As leadership coaches, we can choose to bear witness for the well-being of the global community through our listening, distinctions, questions, and provocations. We can choose to take part in conversations with powerful leaders, with the dispossessed and those without voice or power – sitting invisibly on our shoulders, listening with us, wondering if , how, and when we coaches will speak for the dignity of their spirits, and ask questions that honor their predicaments.

For a visual representation of these domains and dimensions of stewardship and care, see the following model (to be found in attached document). It integrates Wilber’s integral model with Carol Gilligan’s simplest articulation of moral stages of development. What the integral framework provides for leadership coaches and leadership coaching is a way to see the wholeness of the playing field we enter every time we engage in coaching. By holding a framework of wholeness, we can be more attentive, careful, and caring about what we listen for and inquire about with leaders. It enables us to have a balanced awareness and approach to supporting the personal flourishing of a leader in service to the responsibilities and opportunities that accompany their position. Connecting the interior landscape with the exterior reality becomes the muse.

In one of the Hindu sacred texts, the Mahabharata, the warrior Arjuna pauses to confer with Lord Krishna before beginning armed battle. In his spiritual confusion, he confesses to Krishna, ―I’m torn because I don’t know whether the real battle is on the field or in my heart,‖ to which Krishna responds, ―I can see no difference.‖ A partially cultivated heart renders, at most, partially cultivated eyes for discerning the truth and knowing how to respond from the wisdom of the heart-mind instead of lower order instincts.

Engaging Oneself

What orientation might coaches embody to partner in the cultivation of wisdom in leaders? The good news is that many diverse approaches to leadership coaching work. I continue to be moved and amazed at the multitude of ways that coaching evokes transformation in leaders. It’s as if there are so many ports of entry for that catalysis, and the desire and hunger are so strong on the part of clients, that touching any one dimension of that longing throws open big doors and windows, cascading into many smaller shifts that result in a qualitative shift. It’s beautiful to behold.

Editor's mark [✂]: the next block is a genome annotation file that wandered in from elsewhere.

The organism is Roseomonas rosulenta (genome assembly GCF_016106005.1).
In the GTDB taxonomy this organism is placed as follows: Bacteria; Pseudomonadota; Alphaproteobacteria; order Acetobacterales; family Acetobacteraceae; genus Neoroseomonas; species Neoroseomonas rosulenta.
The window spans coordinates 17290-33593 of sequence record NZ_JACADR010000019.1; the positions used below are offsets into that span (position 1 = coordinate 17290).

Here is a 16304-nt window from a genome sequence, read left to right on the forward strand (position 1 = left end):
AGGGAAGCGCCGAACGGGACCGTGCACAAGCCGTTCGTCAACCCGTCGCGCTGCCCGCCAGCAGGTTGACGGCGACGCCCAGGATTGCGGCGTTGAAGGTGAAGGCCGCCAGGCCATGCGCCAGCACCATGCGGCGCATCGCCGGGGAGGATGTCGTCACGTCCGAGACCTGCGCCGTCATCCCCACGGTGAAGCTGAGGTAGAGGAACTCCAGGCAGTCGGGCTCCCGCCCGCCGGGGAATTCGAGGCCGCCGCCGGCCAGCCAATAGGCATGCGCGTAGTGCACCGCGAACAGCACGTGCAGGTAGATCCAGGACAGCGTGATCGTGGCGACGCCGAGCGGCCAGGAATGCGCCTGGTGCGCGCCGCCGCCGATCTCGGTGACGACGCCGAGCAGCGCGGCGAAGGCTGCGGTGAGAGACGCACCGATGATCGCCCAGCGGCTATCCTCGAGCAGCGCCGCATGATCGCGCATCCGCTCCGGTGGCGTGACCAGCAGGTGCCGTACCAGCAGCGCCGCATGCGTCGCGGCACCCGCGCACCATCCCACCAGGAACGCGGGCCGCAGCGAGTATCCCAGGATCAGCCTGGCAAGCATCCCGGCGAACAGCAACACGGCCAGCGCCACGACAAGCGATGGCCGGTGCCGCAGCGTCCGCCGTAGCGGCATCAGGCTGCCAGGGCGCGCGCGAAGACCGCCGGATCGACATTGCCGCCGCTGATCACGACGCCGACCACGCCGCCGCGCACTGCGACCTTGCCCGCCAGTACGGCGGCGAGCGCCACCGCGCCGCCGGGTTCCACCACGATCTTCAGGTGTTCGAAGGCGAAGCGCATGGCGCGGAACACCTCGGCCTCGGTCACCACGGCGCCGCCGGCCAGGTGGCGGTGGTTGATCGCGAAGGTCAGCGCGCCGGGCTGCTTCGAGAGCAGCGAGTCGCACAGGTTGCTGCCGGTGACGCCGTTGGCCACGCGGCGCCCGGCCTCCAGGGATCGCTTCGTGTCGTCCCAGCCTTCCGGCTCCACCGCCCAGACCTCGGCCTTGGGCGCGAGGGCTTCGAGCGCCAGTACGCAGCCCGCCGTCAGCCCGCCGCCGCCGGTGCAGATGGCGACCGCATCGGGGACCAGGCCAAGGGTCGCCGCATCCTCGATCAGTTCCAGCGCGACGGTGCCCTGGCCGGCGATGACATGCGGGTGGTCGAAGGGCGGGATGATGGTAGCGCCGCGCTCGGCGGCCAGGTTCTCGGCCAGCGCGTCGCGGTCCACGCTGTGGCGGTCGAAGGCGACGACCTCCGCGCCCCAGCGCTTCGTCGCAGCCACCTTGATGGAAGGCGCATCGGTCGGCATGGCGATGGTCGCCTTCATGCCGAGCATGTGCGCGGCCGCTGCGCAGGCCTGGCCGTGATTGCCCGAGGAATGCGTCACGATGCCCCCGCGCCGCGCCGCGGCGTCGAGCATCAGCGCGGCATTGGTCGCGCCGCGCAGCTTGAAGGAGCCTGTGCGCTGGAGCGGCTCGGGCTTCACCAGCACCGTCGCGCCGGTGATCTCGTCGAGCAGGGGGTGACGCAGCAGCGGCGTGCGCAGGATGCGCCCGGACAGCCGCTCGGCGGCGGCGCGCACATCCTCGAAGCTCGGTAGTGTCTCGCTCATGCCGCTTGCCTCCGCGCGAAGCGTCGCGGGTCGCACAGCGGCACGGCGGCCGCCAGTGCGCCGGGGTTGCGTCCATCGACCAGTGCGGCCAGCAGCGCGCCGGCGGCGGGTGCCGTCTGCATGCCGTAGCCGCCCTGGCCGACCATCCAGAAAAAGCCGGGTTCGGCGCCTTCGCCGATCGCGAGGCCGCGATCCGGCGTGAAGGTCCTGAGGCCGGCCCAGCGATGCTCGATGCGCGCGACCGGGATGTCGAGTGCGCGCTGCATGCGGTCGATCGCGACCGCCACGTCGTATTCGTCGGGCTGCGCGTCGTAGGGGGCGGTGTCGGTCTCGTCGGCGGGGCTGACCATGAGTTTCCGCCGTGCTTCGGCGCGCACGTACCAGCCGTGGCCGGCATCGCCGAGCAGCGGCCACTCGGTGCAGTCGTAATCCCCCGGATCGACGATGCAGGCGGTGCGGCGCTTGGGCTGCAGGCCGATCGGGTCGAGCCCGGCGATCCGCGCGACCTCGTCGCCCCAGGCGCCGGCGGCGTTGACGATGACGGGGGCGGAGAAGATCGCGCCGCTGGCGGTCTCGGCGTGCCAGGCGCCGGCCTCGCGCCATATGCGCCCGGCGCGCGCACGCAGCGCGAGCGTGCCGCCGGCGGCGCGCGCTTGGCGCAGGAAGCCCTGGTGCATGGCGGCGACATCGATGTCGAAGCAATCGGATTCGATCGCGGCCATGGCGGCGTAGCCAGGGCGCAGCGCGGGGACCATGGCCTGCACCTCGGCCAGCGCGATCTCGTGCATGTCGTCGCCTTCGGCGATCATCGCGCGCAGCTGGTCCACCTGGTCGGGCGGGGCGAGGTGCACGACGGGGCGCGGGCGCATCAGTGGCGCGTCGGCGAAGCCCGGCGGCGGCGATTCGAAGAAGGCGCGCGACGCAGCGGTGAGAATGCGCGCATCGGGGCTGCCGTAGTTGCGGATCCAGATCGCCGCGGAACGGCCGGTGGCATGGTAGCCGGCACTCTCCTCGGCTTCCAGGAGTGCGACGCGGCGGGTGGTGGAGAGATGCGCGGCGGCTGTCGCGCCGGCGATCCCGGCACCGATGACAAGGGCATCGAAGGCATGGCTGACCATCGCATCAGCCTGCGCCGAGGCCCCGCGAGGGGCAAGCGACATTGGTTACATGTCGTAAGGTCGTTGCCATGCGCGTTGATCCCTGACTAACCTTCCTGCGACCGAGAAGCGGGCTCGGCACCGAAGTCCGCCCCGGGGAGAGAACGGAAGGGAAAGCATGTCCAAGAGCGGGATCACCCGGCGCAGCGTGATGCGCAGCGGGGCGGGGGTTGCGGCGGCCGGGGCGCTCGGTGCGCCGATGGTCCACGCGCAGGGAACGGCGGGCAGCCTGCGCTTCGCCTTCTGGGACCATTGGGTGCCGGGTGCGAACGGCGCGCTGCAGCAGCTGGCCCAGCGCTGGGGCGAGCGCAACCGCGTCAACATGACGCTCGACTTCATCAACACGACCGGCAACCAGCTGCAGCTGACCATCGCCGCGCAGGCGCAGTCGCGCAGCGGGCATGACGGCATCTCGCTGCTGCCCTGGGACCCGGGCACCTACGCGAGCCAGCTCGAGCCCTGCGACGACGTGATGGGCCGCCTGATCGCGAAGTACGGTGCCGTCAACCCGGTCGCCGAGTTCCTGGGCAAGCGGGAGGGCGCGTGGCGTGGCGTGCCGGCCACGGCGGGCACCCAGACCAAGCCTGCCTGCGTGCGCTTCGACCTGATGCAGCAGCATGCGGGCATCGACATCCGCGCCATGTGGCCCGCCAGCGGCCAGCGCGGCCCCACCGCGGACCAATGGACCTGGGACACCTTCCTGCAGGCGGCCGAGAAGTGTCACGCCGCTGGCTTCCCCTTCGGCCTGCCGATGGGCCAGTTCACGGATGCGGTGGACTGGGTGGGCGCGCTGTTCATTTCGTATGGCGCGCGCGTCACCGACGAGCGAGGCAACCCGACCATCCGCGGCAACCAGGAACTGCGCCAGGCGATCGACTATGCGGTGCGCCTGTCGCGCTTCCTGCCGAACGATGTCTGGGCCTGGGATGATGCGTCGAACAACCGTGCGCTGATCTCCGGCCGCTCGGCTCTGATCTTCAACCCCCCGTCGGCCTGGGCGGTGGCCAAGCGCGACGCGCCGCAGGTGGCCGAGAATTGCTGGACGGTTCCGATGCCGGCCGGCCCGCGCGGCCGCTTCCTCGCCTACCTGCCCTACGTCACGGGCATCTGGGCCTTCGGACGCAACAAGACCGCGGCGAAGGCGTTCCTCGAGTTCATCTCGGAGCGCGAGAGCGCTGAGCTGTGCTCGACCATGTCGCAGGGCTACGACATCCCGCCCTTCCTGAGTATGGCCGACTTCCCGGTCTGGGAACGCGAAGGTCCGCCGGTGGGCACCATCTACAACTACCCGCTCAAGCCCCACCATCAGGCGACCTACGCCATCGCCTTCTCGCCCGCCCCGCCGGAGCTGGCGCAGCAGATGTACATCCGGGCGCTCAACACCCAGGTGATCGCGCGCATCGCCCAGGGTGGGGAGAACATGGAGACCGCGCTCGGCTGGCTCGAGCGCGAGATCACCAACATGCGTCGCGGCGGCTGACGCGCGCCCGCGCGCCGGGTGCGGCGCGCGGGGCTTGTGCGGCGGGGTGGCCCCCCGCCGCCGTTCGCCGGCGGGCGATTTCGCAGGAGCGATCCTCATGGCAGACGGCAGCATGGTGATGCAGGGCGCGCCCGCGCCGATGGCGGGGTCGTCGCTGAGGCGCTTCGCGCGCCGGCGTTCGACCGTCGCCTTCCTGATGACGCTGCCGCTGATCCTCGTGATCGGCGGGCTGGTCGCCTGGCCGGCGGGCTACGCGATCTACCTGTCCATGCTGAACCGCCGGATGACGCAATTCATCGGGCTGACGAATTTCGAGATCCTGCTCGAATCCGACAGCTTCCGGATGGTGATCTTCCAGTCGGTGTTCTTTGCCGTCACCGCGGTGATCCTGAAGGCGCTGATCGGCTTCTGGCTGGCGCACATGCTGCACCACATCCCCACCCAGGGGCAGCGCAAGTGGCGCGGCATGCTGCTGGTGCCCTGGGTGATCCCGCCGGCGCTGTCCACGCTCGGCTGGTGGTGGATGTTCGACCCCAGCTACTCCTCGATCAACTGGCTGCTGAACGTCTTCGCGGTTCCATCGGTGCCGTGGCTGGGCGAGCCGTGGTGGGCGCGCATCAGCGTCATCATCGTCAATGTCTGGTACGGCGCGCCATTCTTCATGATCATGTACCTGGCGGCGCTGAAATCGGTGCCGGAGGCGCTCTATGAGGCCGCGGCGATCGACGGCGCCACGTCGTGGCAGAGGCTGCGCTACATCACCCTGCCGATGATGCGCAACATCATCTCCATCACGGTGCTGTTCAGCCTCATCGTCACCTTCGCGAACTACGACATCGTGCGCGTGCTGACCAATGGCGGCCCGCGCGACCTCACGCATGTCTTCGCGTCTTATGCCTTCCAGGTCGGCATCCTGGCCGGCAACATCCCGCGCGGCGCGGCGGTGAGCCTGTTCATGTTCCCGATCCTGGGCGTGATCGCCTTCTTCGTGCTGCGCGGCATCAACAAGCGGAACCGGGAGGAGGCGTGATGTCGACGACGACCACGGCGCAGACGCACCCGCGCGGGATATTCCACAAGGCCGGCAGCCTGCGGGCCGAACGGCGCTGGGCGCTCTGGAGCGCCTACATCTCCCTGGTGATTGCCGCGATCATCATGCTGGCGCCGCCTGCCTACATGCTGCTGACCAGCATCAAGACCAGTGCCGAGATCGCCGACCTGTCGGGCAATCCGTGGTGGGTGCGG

Based on my own experience, I also know that I am able to coach only to the limit of my own understanding and experience. To that degree, I am called to continually study, experiment, and grow as an experienced integral leadership coach, improving in the ways I am able to hold active focus on the interplay between the leader’s interior and his or her behaviors (performance and outcomes), the surrounding culture/s (organizationally and beyond), and systems (organizational, social, ecological). That’s a rich, holistic awareness.

Each of these dimensions is synergistically alive in the other, engaged in an on-going exchange of subtle energies. Each approach holds within it the seeds of the other, and when consciously aligned has a multiplier effect, enhancing the potential for a greater capacity in four areas understood as one whole ―ecological‖ system (living within others). From a distance, as the astronaut flies, we can see and begin to grasp life within one natural biosphere populated by endless systems within systems. Our challenge now is to act as if we understand that we are one interdependent biosphere.